There are fifteen different transformations that the blob can undergo; about half of them returned from the original game, and the other half are new. For example, the rocket is back, but this time, you can control it. A fun one is the hamster ball that you can roll around in. The transformations are mostly defensive (shield), evasive (hole), or somehow useful in the world (ladder, jack). But Rosky teased an “awesome” final transformation during the battle with the emperor at the end of the game, saying that it puts the boy on offense for once. All of the transformations work because the blob is invulnerable. On the other hand, all the enemies mean instant death for the boy if he so much as touches them; he also can’t swim or fall from too high a height.
Rosky also made sure to note that, based on feedback from the E3 build of the game, WayForward re-recorded all of the boy’s voice-overs. The boy still sounds like a kid, of course, but the timbre of his voice is much less high-pitched and whiny than before. They also recorded a bunch of new audio — his vocabulary is more varied now.
Earlier, I called the game’s visuals “striking,” and I simply can’t get away from how striking they are. Minuscule details — like the strain on the boy’s face when he’s pushing a rock — illustrate just how much work the art team put into this game. When the boy falls through the air, his hair flutters in the wind. The blob follows you, but he’s easily distracted by things in the environment like butterflies and fireflies. And of course, hugging the blob is the ultimate expression of cuteness, and it’s instantly charming. In fact, Rosky related a story that showed how quickly and effortlessly the game can evoke passionate emotions:
We had some salespeople, and we were showing them the game. … Within two minutes of showing them the hug, and them loving it, the boy fell into the water and died. And they were so sad and affected; it was, like, ‘Really? It’s been a minute and a half, and you care?’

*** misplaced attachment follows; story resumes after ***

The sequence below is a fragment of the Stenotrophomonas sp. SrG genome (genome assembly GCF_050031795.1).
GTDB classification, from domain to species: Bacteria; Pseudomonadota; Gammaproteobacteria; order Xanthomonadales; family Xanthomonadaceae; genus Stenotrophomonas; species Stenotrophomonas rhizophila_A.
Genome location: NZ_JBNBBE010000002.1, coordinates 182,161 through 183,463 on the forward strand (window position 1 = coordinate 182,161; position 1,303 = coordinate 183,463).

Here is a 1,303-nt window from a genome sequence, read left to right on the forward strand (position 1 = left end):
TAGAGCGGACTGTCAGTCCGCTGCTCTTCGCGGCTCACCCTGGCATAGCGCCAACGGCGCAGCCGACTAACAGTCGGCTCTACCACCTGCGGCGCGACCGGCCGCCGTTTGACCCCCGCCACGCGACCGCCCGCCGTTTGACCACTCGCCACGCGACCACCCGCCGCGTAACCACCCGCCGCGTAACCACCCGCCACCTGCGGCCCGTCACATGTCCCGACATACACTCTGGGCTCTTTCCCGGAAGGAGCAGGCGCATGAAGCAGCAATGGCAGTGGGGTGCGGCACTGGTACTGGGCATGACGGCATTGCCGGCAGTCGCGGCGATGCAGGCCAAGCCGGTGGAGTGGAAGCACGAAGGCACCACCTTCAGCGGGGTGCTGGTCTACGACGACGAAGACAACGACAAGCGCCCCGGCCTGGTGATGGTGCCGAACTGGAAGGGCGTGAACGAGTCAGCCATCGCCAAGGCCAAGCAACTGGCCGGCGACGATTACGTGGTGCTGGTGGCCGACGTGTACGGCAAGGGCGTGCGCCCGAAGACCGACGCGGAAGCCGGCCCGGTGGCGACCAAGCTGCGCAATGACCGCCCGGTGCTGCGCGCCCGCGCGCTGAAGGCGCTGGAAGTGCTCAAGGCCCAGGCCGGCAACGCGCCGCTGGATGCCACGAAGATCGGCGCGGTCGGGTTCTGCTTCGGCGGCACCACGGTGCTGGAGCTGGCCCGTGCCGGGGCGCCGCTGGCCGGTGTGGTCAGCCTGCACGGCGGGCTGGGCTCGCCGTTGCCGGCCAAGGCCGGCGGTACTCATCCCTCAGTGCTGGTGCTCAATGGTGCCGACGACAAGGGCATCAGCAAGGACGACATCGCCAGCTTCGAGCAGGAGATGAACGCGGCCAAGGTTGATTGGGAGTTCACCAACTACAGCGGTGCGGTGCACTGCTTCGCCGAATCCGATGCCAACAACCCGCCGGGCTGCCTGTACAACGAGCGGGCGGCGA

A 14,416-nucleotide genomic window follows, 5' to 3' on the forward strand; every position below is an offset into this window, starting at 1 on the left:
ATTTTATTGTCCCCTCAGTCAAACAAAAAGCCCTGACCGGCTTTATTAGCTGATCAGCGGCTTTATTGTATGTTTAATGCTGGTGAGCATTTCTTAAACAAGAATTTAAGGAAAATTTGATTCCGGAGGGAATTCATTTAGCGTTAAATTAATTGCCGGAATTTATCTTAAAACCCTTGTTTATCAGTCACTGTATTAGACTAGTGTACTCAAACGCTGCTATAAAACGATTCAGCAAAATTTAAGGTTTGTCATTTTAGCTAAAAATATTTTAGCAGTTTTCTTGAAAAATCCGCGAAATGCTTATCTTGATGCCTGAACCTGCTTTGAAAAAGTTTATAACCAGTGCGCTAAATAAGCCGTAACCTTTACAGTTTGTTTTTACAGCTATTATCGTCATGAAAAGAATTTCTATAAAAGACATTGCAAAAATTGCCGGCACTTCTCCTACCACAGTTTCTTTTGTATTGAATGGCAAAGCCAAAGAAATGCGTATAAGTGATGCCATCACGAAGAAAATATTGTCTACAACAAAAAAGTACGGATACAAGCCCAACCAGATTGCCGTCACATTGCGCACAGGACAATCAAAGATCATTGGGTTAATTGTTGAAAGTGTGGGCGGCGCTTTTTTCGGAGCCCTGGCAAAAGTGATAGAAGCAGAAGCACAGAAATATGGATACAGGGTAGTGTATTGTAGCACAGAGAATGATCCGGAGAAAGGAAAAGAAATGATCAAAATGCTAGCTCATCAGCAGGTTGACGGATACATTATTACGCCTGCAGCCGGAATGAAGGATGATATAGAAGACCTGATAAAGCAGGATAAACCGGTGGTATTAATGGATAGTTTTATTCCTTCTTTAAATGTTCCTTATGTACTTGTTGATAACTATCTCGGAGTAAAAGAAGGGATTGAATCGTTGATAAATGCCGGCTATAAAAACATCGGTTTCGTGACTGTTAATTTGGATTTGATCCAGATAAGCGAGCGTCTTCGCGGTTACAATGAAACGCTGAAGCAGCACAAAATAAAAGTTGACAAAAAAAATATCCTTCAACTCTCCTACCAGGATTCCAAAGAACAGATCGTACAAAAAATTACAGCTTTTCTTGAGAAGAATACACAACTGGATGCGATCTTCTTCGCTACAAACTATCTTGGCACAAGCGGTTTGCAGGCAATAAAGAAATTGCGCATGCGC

In fact, a PR person in the room who had played the game suggested a marketing campaign: Have you hugged your blob today? That seems like a pretty good line to plaster on some billboards, right?
I played through two different levels, and I was impressed with how challenging they were. I’d like to think that I’m not an idiot, but on a number of occasions, I definitely had to sit and think for a minute before proceeding with a jelly bean toss. But I never felt stymied to the point of anger, and I didn’t have to resort to trial-and-error jelly bean throwing; as Rosky put it, WayForward “took out the frustration and added difficulty.” It appears that A Boy and His Blob will be a great game for gamers of all ages to play, and for parents to play with their children.
Between A Boy and His Blob and Vanillaware’s Muramasa: The Demon Blade, 2D fans might want to buy a Wii if they don’t already own one. A Boy and His Blob is a rare combination, like the ideal woman: beauty and substance. Its platforming hearkens back to the side-scrolling platformers of the 8- and 16-bit eras, but its puzzles aren’t nearly as exasperating as some of the ones from those old games. October seems so far off, doesn’t it?